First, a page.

ENRIQUE CERNA: As in most Muslim countries, the political system in Morocco has long been dominated by men. Of the 325 members of Morocco's parliament, only two are women. (Chanting and applause) But the country's 39-year-old king, Mohamed VI, who has been pushing democratic reforms in Morocco, wants that to change. In May, Morocco's parliament, which has limited powers and authorities, approved a proposal, backed by the king, that sets aside 30 seats for the election of women in the September national elections.
MOHAMMED ACHAARI, Minister of Culture (Translated): The king thinks it's only fair to have women be largely represented in the parliament because, after all, they constitute 50 percent of the population, and they should therefore be represented accordingly.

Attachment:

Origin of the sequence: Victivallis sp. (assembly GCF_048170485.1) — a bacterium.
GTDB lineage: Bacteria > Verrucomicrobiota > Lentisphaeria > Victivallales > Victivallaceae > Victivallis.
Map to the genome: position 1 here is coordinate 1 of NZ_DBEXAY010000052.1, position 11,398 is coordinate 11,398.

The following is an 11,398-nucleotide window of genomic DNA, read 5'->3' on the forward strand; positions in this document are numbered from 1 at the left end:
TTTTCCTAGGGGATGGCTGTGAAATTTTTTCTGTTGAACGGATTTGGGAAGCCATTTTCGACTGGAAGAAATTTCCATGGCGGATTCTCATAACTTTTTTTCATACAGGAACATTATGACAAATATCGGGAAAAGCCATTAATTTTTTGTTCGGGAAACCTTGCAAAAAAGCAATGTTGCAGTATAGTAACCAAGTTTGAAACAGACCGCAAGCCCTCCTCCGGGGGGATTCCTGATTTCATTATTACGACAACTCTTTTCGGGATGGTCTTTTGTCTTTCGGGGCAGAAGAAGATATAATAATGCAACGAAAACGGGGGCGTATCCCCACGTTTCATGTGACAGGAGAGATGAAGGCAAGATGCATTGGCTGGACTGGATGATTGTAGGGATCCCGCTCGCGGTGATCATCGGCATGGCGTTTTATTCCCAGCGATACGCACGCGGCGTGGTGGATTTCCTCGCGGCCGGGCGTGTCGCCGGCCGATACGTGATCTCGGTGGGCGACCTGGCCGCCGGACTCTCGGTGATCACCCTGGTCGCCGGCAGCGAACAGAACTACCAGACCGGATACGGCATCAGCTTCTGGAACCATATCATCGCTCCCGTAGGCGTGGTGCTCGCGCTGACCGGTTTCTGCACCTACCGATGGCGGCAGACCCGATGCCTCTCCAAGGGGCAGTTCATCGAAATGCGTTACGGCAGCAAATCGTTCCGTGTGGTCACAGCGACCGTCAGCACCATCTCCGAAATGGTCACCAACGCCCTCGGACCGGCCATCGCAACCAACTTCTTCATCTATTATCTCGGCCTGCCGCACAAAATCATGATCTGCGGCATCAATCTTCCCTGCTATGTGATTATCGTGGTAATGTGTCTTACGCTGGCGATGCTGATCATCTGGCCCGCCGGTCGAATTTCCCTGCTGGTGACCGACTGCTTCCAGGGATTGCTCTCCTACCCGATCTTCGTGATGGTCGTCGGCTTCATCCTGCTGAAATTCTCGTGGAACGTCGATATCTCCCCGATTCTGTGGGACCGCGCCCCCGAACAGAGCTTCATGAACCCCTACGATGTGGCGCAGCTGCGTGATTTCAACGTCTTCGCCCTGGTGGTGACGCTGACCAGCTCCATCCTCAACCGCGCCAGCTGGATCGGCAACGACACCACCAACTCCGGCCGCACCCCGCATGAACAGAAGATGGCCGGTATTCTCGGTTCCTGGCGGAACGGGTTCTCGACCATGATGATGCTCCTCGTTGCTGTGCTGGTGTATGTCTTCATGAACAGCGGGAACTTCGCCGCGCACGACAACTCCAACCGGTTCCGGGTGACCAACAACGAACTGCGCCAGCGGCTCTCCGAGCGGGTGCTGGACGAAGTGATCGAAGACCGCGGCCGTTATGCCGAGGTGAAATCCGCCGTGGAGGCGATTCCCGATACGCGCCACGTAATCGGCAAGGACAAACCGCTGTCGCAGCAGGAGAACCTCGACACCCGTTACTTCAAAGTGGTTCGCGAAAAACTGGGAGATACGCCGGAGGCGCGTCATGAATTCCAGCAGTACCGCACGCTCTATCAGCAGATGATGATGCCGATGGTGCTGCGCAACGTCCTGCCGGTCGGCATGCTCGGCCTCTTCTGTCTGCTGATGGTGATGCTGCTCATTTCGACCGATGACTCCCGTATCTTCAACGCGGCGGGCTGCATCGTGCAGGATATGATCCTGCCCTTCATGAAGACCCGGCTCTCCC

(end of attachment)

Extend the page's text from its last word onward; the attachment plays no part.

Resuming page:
ENRIQUE CERNA: This act by Morocco's parliament is rare in the Arab world, where the percentage of women in elected positions is minimal. It has forced Morocco's political parties to find strong candidates for election to parliament. Fatima Bellmouden says it's long overdue. She is one of the two women in the current parliament.
FATIMA BELLMOUDEN (Translated): This is extremely important for Moroccan women in the upcoming national election. The parties, in general, have always been filled by men, so this is an opportunity to break this patriarchal system in this country.
CATHY ALLEN, Center for Women and Democracy: Morocco is looking at this election to put it on the map. If these women are elected, it the parliamentary rules are followed, what happens is that they become the first nation in the Arab 40 that actually will have 10 percent or more of their parliament as women. Most of these countries have 2.3 percent or less.
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